The Swiss franc is gaining against its major currency rivals at the end of the trading week as investors continue to seek refuge in the traditional safe-haven asset. Despite the central bank’s best efforts to place a ceiling on the currency’s appreciation, the franc is still an appealing option for traders wanting a hedge during this global market uncertainty.
On Friday, the Swiss National Bank (SNB) sold $1.27 billion in its US dollar auction as part of its initiative to inject liquidity into the nation’s banking sector. This week, the SNB sold about $8 billion at an interest rate of 0.32%. Switzerland and a handful of other major central banks, including the Federal Reserve and the European Central Bank (ECB), initiated a coordinated effort to boost dollar liquidity during the COVID-19 pandemic.
This comes days after the SNB’s holding of overnight funds for commercial banks surged by the biggest amount in five years. In total, sight deposits climbed to $623 billion to $649 billion. This is yet another indicator that the central bank is trying everything to pump money into the Swiss economy.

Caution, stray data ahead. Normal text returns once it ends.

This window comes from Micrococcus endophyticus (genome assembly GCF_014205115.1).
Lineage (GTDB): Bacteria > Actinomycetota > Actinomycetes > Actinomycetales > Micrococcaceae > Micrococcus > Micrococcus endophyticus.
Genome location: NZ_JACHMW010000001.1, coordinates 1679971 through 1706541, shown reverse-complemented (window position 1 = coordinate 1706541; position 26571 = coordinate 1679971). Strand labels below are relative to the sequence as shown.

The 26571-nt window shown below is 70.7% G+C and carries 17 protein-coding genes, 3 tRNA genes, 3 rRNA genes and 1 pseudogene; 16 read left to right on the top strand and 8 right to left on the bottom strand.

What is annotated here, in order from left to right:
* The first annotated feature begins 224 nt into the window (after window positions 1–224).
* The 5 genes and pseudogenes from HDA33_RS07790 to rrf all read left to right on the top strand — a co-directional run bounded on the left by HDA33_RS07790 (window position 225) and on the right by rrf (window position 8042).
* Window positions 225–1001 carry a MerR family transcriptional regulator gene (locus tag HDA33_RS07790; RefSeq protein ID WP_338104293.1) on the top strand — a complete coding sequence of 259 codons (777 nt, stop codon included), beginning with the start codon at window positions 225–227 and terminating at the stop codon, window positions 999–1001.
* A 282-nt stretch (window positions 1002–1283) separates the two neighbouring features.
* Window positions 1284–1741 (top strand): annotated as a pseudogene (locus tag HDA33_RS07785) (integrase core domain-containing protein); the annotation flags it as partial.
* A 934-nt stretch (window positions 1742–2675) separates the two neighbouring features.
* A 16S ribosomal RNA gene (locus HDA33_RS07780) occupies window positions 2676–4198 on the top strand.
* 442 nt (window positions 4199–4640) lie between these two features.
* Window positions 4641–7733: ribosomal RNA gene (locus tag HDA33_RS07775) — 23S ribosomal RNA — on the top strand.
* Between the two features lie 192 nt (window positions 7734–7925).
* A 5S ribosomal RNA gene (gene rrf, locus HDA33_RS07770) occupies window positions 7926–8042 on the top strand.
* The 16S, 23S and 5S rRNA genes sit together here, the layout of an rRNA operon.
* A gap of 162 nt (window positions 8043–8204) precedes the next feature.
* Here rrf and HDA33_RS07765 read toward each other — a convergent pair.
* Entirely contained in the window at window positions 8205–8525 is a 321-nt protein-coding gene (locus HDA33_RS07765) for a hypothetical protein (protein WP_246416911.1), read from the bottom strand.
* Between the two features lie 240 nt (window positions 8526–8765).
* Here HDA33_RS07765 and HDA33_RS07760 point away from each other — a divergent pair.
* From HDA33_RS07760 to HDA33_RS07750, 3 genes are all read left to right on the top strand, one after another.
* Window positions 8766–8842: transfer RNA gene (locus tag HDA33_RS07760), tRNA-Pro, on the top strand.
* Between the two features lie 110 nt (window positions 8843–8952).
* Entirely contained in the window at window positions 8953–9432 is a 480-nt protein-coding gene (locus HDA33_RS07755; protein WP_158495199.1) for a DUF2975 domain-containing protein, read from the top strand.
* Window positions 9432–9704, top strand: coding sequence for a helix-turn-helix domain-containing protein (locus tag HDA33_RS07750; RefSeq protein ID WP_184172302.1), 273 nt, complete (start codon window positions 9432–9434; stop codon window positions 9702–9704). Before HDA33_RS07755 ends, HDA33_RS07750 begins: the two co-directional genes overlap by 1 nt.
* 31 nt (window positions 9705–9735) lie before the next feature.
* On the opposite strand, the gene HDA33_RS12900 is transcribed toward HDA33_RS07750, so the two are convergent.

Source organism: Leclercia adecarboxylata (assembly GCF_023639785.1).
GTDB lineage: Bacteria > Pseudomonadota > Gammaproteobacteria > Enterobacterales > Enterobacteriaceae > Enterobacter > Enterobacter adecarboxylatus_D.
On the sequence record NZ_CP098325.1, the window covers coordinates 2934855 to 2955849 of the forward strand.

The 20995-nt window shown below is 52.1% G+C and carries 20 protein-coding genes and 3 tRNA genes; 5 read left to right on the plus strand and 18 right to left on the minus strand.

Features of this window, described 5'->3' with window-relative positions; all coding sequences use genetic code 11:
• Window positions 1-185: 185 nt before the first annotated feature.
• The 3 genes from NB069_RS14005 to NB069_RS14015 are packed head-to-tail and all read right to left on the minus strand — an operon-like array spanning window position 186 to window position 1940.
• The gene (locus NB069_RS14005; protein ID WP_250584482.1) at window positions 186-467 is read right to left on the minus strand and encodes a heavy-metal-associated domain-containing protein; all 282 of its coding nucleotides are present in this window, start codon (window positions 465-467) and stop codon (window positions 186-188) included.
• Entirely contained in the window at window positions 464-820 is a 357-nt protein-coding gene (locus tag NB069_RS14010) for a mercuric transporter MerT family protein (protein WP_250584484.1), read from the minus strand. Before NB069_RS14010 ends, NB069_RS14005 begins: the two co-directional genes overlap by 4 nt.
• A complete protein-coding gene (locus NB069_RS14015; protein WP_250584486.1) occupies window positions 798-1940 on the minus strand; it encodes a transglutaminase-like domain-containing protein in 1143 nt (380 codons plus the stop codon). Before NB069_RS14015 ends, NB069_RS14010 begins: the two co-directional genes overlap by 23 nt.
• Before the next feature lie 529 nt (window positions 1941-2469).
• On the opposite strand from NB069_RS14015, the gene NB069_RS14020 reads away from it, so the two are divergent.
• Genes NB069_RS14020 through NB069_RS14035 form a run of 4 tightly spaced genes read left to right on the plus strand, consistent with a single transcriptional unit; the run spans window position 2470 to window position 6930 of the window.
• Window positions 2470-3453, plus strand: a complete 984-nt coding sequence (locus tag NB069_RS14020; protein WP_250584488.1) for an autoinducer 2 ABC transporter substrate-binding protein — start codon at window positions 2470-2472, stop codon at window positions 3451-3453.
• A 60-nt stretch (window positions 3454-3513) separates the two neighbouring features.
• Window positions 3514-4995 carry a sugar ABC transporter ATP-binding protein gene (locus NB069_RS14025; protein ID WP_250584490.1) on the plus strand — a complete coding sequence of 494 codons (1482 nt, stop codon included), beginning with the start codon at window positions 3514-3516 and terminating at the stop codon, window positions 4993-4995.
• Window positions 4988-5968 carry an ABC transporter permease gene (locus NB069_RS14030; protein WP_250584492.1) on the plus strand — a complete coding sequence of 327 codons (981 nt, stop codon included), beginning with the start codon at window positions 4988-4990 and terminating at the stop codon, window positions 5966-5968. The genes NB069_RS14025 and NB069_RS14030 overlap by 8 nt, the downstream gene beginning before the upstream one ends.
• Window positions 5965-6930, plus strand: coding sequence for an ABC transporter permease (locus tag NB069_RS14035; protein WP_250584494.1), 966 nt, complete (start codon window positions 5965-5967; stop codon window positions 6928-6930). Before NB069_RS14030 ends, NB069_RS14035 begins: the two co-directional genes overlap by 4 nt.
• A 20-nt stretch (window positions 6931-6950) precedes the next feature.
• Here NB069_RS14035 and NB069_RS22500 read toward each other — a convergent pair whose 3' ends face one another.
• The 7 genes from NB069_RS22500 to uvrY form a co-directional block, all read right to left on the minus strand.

Switzerland may not be dominating international headlines like the US, Spain, and Italy, but the country is quickly becoming a coronavirus hotspot. The nation has approximately 20,000 confirmed cases, including more than 600 deaths. Late last month, the Swiss government announced a nationwide lockdown that has taken a heavy toll on industry.
The manufacturing purchasing managers’ index (PMI) plummeted to 43.7 in March, down from 49.5 in the previous month. The March inflation rate was relatively unchanged, coming in at 0.1%. Retail sales clocked in at a better-than-expected 0.4% increase.
The KOF Economic Barometer cratered to 92.9 last month, the lowest level in more than five years and well below the long-term average of 100 points. It is an important metric because it alludes to the projected performance of the economy over the next six months.
Michael Graff, head of economic forecasting at KOF, told Reuters that he believes the barometer will crash to as low 60 points in the coming months as the country slips into a recession.
There will be a big recession and a big loss of GDP, but how bad we do not know. To determine what will eventually happen is outside the realm of economics and more in the realm of virology and politics.
It’s a safe bet to say we will see a decline in the readings next month as more people work from home and many companies don’t respond because they are not operating at the moment, so we will have a bias here.
In the end, he anticipates manufacturing and tourism to be most affected, while financial services and pharmaceuticals would be unscathed.
The USD/CHF currency pair rose 0.17% to 0.9752, from an opening of 0.9737, at 19:42 GMT on Friday. The EUR/CHF tumbled 0.19% to 1.0551, from an opening of 1.0574.